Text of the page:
2015AEI.jpgAt the end of March, MSOE hosted the 2015 Architectural Engineering Institute (AEI) Conference at the Pfister Hotel and on campus. A new record attendance was reached with more than 300 attendees: roughly 100 students from across the country and more than 200 professionals from around the world. Dr. Christopher Raebel ’94, MSOE associate professor and conference chair, planned and organized the conference along with help from AEI’s Board of Governors, ASCE (American Society of Civil Engineers) staff and MSOE’s student Chapter of AEI. Student activities were planned and organized by juniors Brittany Vitkovich and Adam Laux. Faculty from the Civil and Architectural Engineering and Construction Management (CAECM) Department and volunteers from various CAECM student organizations assisted with the conference as well.

The conference kicked off with the CAECM Department’s annual Career Night. More than 70 companies were represented, and the event was open to MSOE students and students participating in the AEI Conference.

The two-day main conference began with an opening plenary session where MSOE President Hermann Viets, Ph.D. gave a welcoming address. He was followed by keynote presentations by Vince Bertram, president and CEO of Project Lead The Way, who discussed preparing the future workforce. The second keynote speaker was Victor Sanvido, senior vice president of Southland Industries, who presented about a lean approach to planning, design, construction and the operations of buildings.

Five universities participated in the student competition presentations: MSOE, Kansas State, Penn State, Lawrence Technological University and the University of Nebraska. MSOE’s team consisted of Patrick Alcock (electrical specialty), Ali Borrelli (structural specialty), Brock Gerbyshak (construction management), Thomas Kral (construction management), Jacklyn Lesser (structural specialty), Crystal Marmolejo (construction management), Cory Miklas (electrical specialty), and Mark Slonina (mechanical/electrical specialty). MSOE’s team was runner up in the Electrical Systems Design category and the Construction Development category.

The conference also consisted of more than 120 presentations in 34 breakout sessions, professional project award presentations, student chapter leaders workshop, and tours of Johnson Controls Inc., and Marquette University Engineering Hall. There also was a welcome reception at the Grohmann Museum, and keynote lectures by Mitchel W. Simpler, managing partner at Jaros, Baum and Bolles, who discussed the perfect office building, and Nicholas Holt, director at Skidmore, Owings & Merrill LLP, who discussed the integration and innovation in the build environment.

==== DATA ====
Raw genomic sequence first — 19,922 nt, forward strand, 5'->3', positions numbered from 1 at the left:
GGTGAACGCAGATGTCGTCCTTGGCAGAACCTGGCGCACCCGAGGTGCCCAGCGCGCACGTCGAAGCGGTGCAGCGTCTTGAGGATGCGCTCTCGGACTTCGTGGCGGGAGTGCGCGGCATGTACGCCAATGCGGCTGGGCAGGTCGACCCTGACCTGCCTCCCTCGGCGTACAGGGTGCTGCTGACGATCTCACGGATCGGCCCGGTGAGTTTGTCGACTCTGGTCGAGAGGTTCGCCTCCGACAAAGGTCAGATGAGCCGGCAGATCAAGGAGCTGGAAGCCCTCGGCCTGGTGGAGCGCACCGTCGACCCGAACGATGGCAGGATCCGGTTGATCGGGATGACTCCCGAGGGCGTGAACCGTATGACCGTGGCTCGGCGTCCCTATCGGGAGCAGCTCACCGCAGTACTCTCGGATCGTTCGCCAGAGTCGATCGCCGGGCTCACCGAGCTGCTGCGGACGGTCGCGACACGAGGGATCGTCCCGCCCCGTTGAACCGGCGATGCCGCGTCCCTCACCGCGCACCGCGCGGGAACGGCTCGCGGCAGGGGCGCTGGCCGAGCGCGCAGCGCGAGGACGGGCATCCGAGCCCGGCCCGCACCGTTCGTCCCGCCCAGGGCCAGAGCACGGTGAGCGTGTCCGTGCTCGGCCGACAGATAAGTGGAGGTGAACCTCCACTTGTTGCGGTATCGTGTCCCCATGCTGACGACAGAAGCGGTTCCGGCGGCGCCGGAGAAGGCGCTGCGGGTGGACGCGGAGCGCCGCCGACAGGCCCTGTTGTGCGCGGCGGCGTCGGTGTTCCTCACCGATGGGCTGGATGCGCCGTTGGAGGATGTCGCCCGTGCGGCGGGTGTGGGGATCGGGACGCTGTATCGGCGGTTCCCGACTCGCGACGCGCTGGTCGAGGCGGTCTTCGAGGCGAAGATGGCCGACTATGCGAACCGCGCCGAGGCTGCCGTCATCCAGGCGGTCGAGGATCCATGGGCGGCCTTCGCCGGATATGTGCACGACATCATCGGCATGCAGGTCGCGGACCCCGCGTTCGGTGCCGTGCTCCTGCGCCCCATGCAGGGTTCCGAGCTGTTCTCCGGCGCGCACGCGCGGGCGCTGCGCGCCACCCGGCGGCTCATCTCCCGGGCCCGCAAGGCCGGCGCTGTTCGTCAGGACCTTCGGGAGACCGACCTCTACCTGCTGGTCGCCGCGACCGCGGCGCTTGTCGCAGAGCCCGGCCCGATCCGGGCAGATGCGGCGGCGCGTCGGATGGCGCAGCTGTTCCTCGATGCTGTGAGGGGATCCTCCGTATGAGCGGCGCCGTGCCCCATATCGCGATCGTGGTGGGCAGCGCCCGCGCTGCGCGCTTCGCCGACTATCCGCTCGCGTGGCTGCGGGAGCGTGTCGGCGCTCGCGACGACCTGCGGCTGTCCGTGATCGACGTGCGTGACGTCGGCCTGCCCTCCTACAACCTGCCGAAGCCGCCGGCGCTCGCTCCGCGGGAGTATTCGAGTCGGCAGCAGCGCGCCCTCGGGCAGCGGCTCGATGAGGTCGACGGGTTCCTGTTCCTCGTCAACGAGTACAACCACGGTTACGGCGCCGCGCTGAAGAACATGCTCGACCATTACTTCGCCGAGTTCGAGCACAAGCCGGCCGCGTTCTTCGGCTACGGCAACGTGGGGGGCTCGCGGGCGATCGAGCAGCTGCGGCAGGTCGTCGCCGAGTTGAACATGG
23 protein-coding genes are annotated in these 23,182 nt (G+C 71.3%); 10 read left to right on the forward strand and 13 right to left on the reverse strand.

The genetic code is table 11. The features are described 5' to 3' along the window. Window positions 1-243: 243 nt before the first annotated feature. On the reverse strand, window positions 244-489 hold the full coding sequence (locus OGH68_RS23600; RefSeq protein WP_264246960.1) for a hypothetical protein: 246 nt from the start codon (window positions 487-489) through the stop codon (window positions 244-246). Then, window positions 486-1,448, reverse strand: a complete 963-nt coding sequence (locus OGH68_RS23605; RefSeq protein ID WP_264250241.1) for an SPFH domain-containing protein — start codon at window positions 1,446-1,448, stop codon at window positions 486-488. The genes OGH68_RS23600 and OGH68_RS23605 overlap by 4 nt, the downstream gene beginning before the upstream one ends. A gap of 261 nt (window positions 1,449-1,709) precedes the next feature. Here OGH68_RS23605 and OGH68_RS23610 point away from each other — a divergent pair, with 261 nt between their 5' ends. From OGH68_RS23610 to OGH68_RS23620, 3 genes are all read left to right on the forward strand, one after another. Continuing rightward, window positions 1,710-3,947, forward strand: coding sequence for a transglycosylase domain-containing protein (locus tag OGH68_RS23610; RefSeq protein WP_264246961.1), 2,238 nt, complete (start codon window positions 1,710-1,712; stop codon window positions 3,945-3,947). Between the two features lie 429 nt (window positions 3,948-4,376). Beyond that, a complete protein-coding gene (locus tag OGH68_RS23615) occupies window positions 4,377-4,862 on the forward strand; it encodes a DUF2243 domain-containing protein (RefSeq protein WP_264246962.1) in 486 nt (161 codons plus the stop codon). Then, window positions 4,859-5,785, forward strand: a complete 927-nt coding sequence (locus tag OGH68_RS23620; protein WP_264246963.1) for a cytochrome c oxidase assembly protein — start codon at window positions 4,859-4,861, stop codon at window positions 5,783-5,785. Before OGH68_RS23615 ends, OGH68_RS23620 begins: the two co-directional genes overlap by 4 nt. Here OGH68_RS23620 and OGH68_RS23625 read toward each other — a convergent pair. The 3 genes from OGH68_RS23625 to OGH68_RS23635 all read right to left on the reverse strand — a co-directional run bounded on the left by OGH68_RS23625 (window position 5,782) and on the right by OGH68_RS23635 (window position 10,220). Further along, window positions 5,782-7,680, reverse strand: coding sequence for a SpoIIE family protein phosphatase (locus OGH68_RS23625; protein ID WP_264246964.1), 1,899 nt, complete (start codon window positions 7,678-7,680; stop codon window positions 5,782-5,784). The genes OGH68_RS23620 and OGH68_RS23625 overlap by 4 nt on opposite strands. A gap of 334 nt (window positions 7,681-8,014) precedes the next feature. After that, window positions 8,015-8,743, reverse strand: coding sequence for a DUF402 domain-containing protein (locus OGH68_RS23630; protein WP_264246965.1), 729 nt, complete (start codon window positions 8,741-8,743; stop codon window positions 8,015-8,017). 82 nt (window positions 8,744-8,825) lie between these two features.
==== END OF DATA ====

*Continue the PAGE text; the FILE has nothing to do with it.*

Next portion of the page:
At the 2015 AEI Conference, students and professionals had many opportunities to interact with one another. Assigned seating at the awards banquet encouraged professionals and students to interact with each other. Students, faculty and professionals also attended the Milwaukee Admirals hockey game and a tour of MillerCoors Brewery.

Milwaukee School of Engineering is an independent, non-profit university with about 2,800 students that was founded in 1903. MSOE offers bachelor’s and master’s degrees in engineering, business, mathematics and nursing. The university has a national academic reputation; longstanding ties to business and industry; dedicated professors with real-world experience; a 96% placement rate; and the highest ROI and average starting and mid-career salaries of any Wisconsin university according to PayScale Inc. MSOE graduates are well-rounded, technologically experienced and highly productive professionals and leaders.

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MSOE is 4th in Midwest cybersecurity competition

April 15th, 2015

MSOE finished 4th among 10 teams at the Midwest Collegiate Cyber Defense Competition (CCDC). The competition features the state CCDC champions from Minnesota, Iowa, Missouri, Wisconsin, Illinois, Michigan, Indiana, Ohio and Kentucky in a two-day, continuous cybersecurity competition. This is the third year in a row that MSOE took first place in Wisconsin to qualify for the Midwest competition.

Top tech-savvy students from across the country form teams to compete first at the state level, then the regional level. Regional winners go on to a national competition. For the competitions, teams build and defend a mock production business infrastructure from professional “hackers” who are given the challenge to take each team’s production systems offline and breach their security. While the teams work hard to fend off “hackers,” the competition judging staff deploys network enhancement and upgrade challenges to teams, judging team’s performance, scoring and supporting the overall event.